An employee who has options has the potential to receive a large sum of money if the company does well and the company experiences a liquidity event and the employee stays with the company.

The above is part of a formula for motivating employees to work hard (to help the company do well) and to stay with the company.

One of the best aspects of granting options to employees is zero risk:

  • If the employee chooses to not exercise the option, it costs her/him nothing
  • If the employee chooses to leave the company before exercising the option, the options return to the option pool.

Why Grant Options Early?

The spread between the strike price of an option and the market price of the share at the time the option is exercised determines the profit received by the employee. We usually talk about this spread in terms of percentage profit (1900%) or multiple (19x), as opposed to a simple dollar amount ($3.80).

The percentage profit is usually proportional to the rate of growth of the company. The faster revenue and profit growth for the company during the period of the option, the higher the percentage profit (in general!) for the optionholder.

As a general rule, a company’s revenue and profit can grow as a percentage of its previous year most easily during its formative years. After all, it is easier to grow 200% when revenues are $200,000 than it is to grow 200% when revenues are $20,000,000.

Therefore, granting an employee 1% of the company’s outstanding shares as options when the company is tiny will result in a much more valuable reward to the employee than granting that employee the same number of shares a few years later. More reward means more motivation and more long-term commitment.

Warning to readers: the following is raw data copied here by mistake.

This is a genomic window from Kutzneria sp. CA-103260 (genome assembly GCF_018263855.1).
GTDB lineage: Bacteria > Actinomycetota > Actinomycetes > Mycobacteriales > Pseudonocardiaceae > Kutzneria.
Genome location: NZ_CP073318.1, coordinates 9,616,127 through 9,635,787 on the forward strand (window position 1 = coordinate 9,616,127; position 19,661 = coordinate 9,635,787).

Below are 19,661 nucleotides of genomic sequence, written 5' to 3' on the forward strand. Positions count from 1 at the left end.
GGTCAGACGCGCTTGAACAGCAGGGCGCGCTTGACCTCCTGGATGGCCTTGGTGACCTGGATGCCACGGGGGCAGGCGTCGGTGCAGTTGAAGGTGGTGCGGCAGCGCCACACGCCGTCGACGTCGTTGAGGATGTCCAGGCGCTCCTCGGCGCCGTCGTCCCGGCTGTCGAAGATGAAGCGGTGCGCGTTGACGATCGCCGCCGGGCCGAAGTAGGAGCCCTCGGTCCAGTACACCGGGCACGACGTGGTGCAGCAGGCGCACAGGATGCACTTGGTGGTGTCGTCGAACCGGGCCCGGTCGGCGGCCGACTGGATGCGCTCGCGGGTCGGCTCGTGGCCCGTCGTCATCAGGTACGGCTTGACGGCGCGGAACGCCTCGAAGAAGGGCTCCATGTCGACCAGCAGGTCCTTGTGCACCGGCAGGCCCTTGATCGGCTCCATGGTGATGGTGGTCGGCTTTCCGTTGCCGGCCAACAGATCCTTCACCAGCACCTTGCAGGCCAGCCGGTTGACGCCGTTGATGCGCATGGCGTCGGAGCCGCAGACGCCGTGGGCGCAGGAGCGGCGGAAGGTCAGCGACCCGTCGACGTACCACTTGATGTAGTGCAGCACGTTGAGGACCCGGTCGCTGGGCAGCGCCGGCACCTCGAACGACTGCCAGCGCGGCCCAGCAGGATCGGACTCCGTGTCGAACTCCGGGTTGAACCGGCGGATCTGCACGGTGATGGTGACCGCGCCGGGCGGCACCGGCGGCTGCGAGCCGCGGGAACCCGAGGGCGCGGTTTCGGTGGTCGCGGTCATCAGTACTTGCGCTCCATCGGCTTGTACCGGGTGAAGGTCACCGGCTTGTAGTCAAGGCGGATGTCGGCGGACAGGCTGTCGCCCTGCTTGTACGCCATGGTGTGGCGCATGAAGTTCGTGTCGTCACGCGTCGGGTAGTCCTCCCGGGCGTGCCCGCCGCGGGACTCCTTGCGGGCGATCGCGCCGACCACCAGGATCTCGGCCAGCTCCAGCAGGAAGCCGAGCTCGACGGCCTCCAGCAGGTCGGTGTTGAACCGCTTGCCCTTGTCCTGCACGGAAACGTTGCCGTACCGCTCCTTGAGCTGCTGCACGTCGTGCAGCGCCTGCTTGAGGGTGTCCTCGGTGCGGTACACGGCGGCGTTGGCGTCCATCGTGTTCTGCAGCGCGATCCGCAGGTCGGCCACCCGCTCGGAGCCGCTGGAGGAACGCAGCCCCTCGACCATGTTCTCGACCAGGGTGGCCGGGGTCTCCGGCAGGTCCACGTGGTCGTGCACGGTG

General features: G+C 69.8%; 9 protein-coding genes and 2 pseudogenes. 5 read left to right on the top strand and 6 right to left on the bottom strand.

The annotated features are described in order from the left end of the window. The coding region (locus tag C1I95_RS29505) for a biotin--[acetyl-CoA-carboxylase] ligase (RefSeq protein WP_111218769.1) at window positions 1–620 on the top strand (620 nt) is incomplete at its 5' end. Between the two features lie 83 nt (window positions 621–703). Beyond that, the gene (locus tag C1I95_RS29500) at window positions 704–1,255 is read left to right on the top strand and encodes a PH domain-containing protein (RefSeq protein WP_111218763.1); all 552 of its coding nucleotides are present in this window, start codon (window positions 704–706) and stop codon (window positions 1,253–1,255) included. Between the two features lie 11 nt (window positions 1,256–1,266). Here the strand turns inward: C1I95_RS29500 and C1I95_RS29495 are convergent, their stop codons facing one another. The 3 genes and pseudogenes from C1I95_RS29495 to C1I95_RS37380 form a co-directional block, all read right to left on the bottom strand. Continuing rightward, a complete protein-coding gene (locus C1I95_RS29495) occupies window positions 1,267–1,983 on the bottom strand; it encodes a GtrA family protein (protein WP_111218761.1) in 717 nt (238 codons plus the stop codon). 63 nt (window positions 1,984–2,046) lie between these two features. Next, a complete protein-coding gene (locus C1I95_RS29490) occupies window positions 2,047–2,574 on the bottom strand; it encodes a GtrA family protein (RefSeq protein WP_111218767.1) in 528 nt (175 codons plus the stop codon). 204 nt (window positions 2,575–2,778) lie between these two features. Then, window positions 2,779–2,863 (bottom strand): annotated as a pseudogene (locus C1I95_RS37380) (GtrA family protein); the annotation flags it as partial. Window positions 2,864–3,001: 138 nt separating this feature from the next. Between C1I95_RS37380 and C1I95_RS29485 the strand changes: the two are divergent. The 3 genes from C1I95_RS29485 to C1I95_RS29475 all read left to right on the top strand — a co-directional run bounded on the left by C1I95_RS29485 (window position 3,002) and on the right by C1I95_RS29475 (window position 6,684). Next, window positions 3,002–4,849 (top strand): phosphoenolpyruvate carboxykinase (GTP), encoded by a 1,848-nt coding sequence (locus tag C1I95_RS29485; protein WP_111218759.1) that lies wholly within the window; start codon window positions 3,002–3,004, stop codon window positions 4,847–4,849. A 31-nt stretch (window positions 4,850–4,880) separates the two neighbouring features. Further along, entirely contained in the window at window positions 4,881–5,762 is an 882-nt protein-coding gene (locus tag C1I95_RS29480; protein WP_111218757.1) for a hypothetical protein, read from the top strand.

And notice that as a founder, you “lose” the same number of shares either way!


Many entrepreneurs fear loss of control. However, by motivating employees with shared ownership, you increase the likelihood of company success. And success is what entrepreneurs should be striving for.

Offtoa lets you model stock options for employees so you can easily see how much dilution results for founders and investors.

About the Author

Alan DavisDr. Al Davis has published 100+ articles in journals, conferences and trade press, and lectured 2,000+ times in 28 countries. He is the author of 6 books, including the latest, Will Your New Start Up Make Money? He is co-founder and CEO of Offtoa, Inc., an internet company that assists entrepreneurs in crafting their business strategies to optimize financial return for themselves and their investors. Formerly, he was founding member of the board of directors of Requisite, Inc., acquired by Rational Software Corporation in 1997, and subsequently acquired by IBM in 2003; co-founder, chairman and CEO of Omni-Vista, Inc.; and vice president at BTG, Inc., a Virginia-based company that went public in 1995, acquired by Titan in 2001, and subsequently acquired by L-3 Communications in 2003.

In case you were wondering, when I got to the “Rudzensk and Puchowich Crossroads,” shown in the photo, I turned right and headed 7 km toward Puchowich, the village where my grandfather grew up.

If you’d like to learn if your great business idea will make money, take a look at Will Your New Start Up Make Money? If you’d like to verify that your great business idea makes financial sense, sign up for www.offtoa.com.




Photo credit: “Rudzensk and Puchowich Crossroads,” Belarus © Alan M. Davis 2006